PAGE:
Working in Bangkok
Monthly Earnings 65,000
Q1. How much do you earn from teaching per month?
My basic salary is 58,000 but on top of that I make around 5,000 in overtime (teaching IELTS/TOEFL exam preparation) plus I have a few corporate classes every week. On average I take home between 65,000 & 75,000 (occasionally more).
Q2. How much of that can you realistically save per month?
Not as much as I should, but maybe around 10,000. I tend to blow this on annual trips back to the UK and the odd weekend in Pattaya, Phuket etc and 25,000 a year for health insurance.
Q3. How much do you pay for your accommodation and what do you live in exactly (house, apartment, condo)?
I bought a one bedroom condo in Phra Khanong, so I only have to pay around 2,000 a month to cover the pool, gym, security, insurance etc
Q4. What do you spend a month on the following things?
Transportation - about 2,500 for the BTS and occasional taxis
1,200 for electricity, 2,155 for Truevisions Platinum, 80 for water
Food - both restaurants and supermarket shopping
both restaurants and supermarket shopping - 6,000. I like to cook so buy plenty of expensive ingredients. Eating out is far cheaper.
Nightlife and drinking
20,000. Being a single guy, I enjoy a weekly night out drinking in the expat bars with my mates and then finding some company for the night. These things don't come cheap!
1,000 for broadband. I don't need to buy books.
Q5. How would you summarize your standard of living in one sentence?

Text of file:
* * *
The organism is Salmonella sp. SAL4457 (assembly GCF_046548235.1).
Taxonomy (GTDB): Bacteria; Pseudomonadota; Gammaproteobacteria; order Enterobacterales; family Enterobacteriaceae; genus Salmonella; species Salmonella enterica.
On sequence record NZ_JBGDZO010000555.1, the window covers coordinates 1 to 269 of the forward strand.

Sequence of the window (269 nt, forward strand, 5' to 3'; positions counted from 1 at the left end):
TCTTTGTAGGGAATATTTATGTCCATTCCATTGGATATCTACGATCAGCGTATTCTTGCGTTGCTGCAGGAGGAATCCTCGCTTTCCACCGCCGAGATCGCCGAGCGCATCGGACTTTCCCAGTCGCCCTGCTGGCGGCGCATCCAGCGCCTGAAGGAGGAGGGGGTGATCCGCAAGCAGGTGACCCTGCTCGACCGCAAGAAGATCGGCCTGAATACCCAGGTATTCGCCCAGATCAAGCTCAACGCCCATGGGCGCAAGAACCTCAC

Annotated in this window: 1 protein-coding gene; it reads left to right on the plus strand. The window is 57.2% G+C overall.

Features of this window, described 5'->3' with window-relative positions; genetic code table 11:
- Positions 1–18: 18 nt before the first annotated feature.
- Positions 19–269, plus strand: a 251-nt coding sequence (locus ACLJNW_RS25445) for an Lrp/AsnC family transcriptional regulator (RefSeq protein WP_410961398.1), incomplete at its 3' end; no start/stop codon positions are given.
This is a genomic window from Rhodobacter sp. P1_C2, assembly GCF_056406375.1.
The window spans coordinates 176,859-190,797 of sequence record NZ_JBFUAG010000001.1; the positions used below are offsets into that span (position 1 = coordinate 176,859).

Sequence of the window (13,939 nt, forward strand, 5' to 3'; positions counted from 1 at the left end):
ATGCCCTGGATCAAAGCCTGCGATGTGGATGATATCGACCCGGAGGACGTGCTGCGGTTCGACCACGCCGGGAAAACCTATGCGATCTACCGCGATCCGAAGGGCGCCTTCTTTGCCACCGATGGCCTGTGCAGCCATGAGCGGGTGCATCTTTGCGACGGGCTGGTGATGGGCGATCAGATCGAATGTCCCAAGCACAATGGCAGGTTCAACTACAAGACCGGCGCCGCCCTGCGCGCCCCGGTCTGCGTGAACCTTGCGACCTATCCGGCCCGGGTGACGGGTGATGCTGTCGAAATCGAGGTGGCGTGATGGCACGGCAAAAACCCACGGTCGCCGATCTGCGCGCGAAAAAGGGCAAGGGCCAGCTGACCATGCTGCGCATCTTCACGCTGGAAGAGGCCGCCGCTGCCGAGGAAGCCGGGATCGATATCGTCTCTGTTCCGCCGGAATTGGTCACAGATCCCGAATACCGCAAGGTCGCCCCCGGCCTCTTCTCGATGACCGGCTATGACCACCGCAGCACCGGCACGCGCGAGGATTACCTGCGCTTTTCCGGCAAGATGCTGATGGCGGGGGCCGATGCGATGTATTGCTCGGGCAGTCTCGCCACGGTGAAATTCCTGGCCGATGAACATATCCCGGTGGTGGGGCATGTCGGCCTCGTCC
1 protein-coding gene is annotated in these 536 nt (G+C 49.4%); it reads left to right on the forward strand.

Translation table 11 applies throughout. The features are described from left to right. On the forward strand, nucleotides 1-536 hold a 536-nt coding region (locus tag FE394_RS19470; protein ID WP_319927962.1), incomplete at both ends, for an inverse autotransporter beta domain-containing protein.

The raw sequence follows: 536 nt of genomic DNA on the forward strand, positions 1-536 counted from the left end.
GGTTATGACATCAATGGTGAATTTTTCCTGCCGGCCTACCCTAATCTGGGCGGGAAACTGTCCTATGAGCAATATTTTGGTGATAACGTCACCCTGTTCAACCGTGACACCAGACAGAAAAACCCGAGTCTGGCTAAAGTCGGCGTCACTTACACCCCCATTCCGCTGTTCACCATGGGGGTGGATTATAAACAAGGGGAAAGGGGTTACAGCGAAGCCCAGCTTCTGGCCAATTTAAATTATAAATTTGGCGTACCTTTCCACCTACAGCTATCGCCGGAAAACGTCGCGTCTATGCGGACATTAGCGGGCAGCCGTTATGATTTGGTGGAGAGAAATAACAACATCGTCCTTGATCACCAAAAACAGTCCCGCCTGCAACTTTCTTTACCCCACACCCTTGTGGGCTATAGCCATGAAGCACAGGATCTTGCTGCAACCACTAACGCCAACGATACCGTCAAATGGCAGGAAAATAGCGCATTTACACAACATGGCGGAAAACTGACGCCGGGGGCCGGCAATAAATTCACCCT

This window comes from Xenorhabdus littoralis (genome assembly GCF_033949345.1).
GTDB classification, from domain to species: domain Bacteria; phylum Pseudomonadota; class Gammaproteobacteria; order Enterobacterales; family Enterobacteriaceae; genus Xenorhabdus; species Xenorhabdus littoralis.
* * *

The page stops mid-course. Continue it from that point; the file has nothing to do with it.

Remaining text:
I live well and enjoy my life - my lifestyle was much quieter in my first two years here as I had a lower salary and a girlfriend (my life now is less quiet and I'm spending about the same amount of money without having to use my UK savings).
Q6. What do you consider to be a real 'bargain' here?
Taxis and company (if you use your "big" head wisely).
Q7. In your opinion, how much money does anyone need to earn here in order to survive?
At least 30,000 - but it needs to be spent wisely.
Phil's analysis and comment
Harry admits that he has savings in the UK but we don't know how much and it's none of our business anyway. If those savings are left untouched and increasing year by year, then why shouldn't a man party most nights, bring a new friend home now and again and also enjoy a bit of cooking. I picked up on the cooking part because as Harry says - cooking at home can be more expensive than eating out if you buy good ingedients. But as an ex-colleague of mine once said - you don't save money by eating at home, but you do eat better. Yes, I agree with that.